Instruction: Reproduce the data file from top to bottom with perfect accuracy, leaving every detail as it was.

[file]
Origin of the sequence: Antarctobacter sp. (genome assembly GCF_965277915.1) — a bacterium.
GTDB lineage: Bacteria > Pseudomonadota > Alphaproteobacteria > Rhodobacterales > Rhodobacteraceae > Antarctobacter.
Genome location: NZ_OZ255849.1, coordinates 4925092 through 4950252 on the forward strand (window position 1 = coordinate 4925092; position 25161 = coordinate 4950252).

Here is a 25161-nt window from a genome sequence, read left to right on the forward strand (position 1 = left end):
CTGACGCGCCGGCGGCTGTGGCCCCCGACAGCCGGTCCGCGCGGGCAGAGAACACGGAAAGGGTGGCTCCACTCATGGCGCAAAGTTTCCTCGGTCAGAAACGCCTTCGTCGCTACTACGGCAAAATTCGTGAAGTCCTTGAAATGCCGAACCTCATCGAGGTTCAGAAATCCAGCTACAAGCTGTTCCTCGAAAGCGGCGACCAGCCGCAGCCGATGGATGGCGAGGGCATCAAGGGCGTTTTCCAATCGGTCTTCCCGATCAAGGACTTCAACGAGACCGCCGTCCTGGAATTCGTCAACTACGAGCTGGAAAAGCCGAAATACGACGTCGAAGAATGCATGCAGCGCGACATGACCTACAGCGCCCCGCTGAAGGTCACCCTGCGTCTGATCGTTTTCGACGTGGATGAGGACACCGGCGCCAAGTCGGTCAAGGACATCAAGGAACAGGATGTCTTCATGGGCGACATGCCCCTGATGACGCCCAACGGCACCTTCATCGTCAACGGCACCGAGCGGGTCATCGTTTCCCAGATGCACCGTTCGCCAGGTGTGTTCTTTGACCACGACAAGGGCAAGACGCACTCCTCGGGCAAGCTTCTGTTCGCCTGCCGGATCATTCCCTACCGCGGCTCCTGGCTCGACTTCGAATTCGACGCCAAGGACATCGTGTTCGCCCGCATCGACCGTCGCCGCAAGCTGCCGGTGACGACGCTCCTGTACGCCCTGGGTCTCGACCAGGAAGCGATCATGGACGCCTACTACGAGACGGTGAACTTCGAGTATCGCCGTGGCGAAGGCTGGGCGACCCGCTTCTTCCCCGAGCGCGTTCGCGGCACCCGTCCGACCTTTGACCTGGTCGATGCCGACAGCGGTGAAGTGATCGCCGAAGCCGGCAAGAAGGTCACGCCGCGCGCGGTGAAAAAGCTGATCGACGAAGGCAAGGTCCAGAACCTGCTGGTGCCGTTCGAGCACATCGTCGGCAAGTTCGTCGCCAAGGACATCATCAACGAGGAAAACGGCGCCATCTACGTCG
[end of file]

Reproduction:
Origin of the sequence: Antarctobacter sp. (genome assembly GCF_965277915.1) — a bacterium.
GTDB lineage: Bacteria > Pseudomonadota > Alphaproteobacteria > Rhodobacterales > Rhodobacteraceae > Antarctobacter.
Genome location: NZ_OZ255849.1, coordinates 4925092 through 4950252 on the forward strand (window position 1 = coordinate 4925092; position 25161 = coordinate 4950252).

Here is a 25161-nt window from a genome sequence, read left to right on the forward strand (position 1 = left end):
CTGACGCGCCGGCGGCTGTGGCCCCCGACAGCCGGTCCGCGCGGGCAGAGAACACGGAAAGGGTGGCTCCACTCATGGCGCAAAGTTTCCTCGGTCAGAAACGCCTTCGTCGCTACTACGGCAAAATTCGTGAAGTCCTTGAAATGCCGAACCTCATCGAGGTTCAGAAATCCAGCTACAAGCTGTTCCTCGAAAGCGGCGACCAGCCGCAGCCGATGGATGGCGAGGGCATCAAGGGCGTTTTCCAATCGGTCTTCCCGATCAAGGACTTCAACGAGACCGCCGTCCTGGAATTCGTCAACTACGAGCTGGAAAAGCCGAAATACGACGTCGAAGAATGCATGCAGCGCGACATGACCTACAGCGCCCCGCTGAAGGTCACCCTGCGTCTGATCGTTTTCGACGTGGATGAGGACACCGGCGCCAAGTCGGTCAAGGACATCAAGGAACAGGATGTCTTCATGGGCGACATGCCCCTGATGACGCCCAACGGCACCTTCATCGTCAACGGCACCGAGCGGGTCATCGTTTCCCAGATGCACCGTTCGCCAGGTGTGTTCTTTGACCACGACAAGGGCAAGACGCACTCCTCGGGCAAGCTTCTGTTCGCCTGCCGGATCATTCCCTACCGCGGCTCCTGGCTCGACTTCGAATTCGACGCCAAGGACATCGTGTTCGCCCGCATCGACCGTCGCCGCAAGCTGCCGGTGACGACGCTCCTGTACGCCCTGGGTCTCGACCAGGAAGCGATCATGGACGCCTACTACGAGACGGTGAACTTCGAGTATCGCCGTGGCGAAGGCTGGGCGACCCGCTTCTTCCCCGAGCGCGTTCGCGGCACCCGTCCGACCTTTGACCTGGTCGATGCCGACAGCGGTGAAGTGATCGCCGAAGCCGGCAAGAAGGTCACGCCGCGCGCGGTGAAAAAGCTGATCGACGAAGGCAAGGTCCAGAACCTGCTGGTGCCGTTCGAGCACATCGTCGGCAAGTTCGTCGCCAAGGACATCATCAACGAGGAAAACGGCGCCATCTACGTCG